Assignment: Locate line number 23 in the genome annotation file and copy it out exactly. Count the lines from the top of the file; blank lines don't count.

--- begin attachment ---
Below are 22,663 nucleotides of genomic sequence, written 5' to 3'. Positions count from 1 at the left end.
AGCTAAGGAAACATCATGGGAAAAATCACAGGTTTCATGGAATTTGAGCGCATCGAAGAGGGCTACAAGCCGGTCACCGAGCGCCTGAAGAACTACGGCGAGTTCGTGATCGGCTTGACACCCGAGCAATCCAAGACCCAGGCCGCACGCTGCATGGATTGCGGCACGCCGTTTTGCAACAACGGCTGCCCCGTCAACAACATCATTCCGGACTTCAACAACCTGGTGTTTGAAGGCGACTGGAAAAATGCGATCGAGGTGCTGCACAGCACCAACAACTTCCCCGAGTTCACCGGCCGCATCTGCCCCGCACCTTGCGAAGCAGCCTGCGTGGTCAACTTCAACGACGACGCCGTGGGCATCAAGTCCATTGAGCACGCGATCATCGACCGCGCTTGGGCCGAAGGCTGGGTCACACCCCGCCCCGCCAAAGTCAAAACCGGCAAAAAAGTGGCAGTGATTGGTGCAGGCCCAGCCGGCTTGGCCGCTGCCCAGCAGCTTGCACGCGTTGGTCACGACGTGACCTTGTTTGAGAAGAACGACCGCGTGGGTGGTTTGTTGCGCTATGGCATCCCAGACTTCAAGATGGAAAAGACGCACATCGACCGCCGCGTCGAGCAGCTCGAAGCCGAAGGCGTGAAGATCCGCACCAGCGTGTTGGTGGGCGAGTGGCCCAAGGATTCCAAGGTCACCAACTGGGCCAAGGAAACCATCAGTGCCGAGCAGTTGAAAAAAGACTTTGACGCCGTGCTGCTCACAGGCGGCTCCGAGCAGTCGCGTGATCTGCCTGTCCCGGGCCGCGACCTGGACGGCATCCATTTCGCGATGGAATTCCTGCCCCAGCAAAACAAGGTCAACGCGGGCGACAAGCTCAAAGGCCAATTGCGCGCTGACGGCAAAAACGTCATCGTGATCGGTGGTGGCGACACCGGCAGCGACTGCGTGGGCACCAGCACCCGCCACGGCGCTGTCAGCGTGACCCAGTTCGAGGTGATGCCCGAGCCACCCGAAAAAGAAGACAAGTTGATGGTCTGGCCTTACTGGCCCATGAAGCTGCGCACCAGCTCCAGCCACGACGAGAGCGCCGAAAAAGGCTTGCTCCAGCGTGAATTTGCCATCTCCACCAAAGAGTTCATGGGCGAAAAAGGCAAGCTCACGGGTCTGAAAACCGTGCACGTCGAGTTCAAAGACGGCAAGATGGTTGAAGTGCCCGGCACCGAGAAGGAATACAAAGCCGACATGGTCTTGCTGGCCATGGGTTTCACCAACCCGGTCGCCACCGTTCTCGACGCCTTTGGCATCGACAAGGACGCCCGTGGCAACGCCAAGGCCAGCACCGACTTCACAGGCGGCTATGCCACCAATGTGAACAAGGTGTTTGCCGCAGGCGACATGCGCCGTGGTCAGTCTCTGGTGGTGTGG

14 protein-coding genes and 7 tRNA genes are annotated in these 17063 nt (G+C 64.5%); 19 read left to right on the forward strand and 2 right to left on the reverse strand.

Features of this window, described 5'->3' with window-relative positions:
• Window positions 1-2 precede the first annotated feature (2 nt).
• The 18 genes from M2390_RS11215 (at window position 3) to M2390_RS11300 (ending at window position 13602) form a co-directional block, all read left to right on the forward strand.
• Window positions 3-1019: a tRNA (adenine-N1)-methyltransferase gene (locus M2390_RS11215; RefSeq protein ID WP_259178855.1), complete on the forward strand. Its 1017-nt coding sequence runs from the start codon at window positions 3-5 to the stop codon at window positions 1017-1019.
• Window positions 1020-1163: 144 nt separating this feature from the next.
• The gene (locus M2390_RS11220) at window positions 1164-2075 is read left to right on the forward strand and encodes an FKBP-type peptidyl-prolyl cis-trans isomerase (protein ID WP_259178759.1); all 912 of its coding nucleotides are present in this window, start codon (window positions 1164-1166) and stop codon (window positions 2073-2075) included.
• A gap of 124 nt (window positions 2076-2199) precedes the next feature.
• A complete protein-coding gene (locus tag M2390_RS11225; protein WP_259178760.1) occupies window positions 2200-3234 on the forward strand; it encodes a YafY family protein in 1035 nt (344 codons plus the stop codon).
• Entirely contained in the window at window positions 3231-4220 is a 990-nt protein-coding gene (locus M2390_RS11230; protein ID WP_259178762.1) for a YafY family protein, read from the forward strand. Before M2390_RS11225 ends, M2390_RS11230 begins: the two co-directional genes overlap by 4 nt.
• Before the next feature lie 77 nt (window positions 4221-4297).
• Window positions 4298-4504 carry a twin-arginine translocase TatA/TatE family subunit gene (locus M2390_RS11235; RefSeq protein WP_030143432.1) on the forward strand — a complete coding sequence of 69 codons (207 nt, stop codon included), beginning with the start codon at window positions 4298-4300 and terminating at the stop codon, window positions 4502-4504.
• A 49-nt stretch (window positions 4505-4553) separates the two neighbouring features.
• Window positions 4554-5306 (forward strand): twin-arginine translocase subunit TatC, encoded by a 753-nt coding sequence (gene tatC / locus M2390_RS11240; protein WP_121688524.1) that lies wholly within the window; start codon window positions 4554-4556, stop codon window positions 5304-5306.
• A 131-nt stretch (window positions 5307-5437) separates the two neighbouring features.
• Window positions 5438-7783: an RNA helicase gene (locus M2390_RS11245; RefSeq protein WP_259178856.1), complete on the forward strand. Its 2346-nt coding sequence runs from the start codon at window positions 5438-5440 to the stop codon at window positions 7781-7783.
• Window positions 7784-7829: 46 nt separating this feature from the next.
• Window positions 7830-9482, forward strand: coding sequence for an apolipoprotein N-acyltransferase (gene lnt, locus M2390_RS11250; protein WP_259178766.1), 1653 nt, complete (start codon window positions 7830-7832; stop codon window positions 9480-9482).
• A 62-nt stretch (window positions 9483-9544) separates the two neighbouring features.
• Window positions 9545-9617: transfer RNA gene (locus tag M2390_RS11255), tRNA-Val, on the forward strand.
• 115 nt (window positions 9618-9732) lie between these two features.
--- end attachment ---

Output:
• 115 nt (window positions 9618-9732) lie between these two features.